Day One

Today, a collection of poems…

Dreams, by Langston Hughes, whose grandfather was the first black American to be elected to public office, in 1855

Hold fast to dreams 
For if dreams die 
Life is a broken-winged bird 
That cannot fly.

Hold fast to dreams 
For when dreams go 
Life is a barren field 
Frozen with snow.                                                                                                                                


Equality, by Maya Angelou

You declare you see me dimly 
through a glass which will not shine, 
though I stand before you boldly, 
trim in rank and making time.
You do own to hear me faintly 
as a whisper out of range, 
while my drums beat out the message 
and the rhythms never change.
Equality, and I will be free. 
Equality, and I will be free.
You announce my ways are wanton, 
that I fly from man to man, 
but if I’m just a shadow to you, 
could you ever understand?
We have lived a painful history, 
we know the shameful past, 
but I keep on marching forward, 
and you keep on coming last.
Equality, and I will be free. 
Equality, and I will be free.
Take the blinders from your vision, 
take the padding from your ears, 
and confess you’ve heard me crying, 
and admit you’ve seen my tears.
Hear the tempo so compelling, 
hear the blood throb through my veins. 
Yes, my drums are beating nightly, 
and the rhythms never change.
Equality, and I will be free. 
Equality, and I will be free. 


Frederick Douglass, by Robert Hayden


When it is finally ours, this freedom, this liberty, this beautiful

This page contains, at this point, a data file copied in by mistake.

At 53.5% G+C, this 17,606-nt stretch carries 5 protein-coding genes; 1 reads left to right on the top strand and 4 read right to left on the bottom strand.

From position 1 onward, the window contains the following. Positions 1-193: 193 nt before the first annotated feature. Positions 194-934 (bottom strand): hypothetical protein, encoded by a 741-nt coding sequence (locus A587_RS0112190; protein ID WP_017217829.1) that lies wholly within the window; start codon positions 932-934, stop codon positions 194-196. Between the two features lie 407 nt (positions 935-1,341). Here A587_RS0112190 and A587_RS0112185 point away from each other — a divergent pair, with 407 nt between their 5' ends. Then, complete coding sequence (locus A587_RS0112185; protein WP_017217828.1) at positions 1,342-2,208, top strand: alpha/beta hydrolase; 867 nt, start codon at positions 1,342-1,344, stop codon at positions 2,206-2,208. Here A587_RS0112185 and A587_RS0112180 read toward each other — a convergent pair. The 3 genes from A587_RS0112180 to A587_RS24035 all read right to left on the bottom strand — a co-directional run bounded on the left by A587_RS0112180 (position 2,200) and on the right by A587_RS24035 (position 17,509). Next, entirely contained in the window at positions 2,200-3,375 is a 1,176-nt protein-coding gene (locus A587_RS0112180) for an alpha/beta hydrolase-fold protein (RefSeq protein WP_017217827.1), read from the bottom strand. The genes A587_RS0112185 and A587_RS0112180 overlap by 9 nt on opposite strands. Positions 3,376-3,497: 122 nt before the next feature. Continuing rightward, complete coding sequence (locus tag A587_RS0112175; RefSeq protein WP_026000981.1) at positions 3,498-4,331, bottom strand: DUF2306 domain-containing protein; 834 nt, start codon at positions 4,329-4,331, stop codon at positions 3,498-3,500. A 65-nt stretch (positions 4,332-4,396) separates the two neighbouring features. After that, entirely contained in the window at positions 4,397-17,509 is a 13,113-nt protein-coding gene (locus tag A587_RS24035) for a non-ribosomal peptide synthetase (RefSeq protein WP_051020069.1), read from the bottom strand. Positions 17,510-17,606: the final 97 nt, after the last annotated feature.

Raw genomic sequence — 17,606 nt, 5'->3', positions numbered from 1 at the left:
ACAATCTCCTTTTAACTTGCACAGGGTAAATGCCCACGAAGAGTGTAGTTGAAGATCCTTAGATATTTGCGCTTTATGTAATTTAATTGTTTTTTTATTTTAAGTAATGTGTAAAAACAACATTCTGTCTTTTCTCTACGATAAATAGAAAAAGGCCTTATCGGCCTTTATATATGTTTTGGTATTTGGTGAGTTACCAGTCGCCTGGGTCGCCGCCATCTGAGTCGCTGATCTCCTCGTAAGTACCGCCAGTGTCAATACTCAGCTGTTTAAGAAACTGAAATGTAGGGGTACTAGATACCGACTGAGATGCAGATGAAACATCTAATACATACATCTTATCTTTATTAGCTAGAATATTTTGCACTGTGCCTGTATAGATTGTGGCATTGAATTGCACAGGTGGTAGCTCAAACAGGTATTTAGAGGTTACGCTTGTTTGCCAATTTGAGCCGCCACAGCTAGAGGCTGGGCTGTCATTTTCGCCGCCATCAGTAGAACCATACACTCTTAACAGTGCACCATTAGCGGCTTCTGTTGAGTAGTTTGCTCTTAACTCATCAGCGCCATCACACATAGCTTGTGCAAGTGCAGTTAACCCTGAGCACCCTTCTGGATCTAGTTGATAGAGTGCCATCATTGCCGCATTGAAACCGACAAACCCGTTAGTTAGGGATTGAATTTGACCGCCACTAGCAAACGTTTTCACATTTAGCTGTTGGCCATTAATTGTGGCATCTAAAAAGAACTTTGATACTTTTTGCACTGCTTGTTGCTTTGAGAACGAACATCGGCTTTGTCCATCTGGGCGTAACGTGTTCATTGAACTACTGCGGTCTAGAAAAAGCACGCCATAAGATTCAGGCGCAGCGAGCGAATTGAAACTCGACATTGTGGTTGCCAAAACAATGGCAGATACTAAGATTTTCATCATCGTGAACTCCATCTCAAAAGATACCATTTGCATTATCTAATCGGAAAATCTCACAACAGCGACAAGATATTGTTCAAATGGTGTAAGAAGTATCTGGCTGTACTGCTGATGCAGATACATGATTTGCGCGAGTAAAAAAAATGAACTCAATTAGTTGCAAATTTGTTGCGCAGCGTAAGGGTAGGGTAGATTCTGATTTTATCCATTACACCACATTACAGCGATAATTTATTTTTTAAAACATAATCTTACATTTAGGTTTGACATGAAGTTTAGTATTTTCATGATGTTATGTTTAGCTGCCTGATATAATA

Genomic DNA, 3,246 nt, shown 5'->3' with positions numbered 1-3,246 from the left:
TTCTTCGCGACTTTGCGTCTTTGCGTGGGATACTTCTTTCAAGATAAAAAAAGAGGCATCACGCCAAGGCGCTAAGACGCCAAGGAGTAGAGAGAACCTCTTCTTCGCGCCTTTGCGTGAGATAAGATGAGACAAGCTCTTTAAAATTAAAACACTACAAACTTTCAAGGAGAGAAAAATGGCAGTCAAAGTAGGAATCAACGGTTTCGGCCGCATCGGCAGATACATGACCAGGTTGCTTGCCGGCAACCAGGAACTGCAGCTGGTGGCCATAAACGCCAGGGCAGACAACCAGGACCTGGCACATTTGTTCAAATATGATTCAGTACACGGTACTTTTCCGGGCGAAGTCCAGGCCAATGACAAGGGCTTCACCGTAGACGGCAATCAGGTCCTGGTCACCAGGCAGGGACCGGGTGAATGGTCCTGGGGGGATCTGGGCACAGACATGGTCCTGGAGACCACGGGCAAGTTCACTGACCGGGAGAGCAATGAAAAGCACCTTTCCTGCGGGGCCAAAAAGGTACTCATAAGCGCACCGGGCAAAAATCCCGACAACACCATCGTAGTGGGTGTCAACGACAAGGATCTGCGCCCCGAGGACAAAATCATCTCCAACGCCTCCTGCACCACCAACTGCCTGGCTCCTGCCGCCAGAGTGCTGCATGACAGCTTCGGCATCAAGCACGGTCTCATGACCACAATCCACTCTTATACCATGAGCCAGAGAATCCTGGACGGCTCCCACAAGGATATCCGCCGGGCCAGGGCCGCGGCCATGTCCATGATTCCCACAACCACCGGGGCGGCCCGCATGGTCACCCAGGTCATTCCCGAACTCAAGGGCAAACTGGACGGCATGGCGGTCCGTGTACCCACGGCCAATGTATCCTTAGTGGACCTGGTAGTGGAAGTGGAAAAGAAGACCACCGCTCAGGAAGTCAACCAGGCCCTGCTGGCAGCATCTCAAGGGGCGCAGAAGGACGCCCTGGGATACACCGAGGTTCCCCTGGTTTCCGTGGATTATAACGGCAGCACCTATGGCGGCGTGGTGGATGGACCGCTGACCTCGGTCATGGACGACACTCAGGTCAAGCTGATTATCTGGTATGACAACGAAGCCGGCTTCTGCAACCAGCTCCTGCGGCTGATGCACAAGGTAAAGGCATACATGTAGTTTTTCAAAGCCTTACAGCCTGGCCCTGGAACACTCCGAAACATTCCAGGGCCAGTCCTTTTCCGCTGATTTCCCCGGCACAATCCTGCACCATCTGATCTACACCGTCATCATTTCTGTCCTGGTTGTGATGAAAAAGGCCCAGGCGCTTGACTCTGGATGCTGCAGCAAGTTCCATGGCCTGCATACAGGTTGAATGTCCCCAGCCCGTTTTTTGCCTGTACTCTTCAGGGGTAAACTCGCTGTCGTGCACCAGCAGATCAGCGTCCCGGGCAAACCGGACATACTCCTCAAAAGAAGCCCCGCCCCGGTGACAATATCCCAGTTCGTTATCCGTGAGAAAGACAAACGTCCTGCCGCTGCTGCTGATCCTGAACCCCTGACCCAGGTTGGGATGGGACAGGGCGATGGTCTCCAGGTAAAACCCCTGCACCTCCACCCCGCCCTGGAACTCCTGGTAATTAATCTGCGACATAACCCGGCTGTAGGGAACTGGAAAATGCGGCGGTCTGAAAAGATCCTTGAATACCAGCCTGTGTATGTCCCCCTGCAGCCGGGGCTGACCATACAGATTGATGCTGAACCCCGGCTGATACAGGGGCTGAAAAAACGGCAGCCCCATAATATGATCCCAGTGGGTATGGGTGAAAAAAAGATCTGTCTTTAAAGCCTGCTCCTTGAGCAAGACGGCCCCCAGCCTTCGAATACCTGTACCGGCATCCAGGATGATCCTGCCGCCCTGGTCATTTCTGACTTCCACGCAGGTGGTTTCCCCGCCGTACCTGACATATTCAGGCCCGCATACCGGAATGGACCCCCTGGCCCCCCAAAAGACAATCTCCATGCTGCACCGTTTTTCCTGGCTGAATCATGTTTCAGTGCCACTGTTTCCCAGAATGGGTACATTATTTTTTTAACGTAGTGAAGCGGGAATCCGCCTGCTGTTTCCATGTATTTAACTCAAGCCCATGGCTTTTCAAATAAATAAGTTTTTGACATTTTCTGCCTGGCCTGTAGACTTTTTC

and terrible thing, needful to man as air, 
usable as earth; when it belongs at last to all, 
when it is truly instinct, brain matter, diastole, systole, 
reflex action; when it is finally won; when it is more 
than the gaudy mumbo jumbo of politicians: 
this man, this Douglass, this former slave, this Negro 
beaten to his knees, exiled, visioning a world 
where none is lonely, none hunted, alien, 
this man, superb in love and logic, this man 
shall be remembered. Oh, not with statues’ rhetoric, 
not with legends and poems and wreaths of bronze alone, 
but with the lives grown out of his life, the lives 
fleshing his dream of the beautiful, needful thing.


Democrat Man, a song by blues singer John Lee Hooker

I know I get shoes, I get clothes, when the democrats get back in again
Vote them, they vote them in, I’m a democrat man, I’m a democrat man
Please, please don’t be no fool no more
Hmm, hmm I ain’t goin’ down to that welfare store
It won’t be long, whoa yeah
I’m a democrat , I’m a democrat man
And I’ll be until the day I die 


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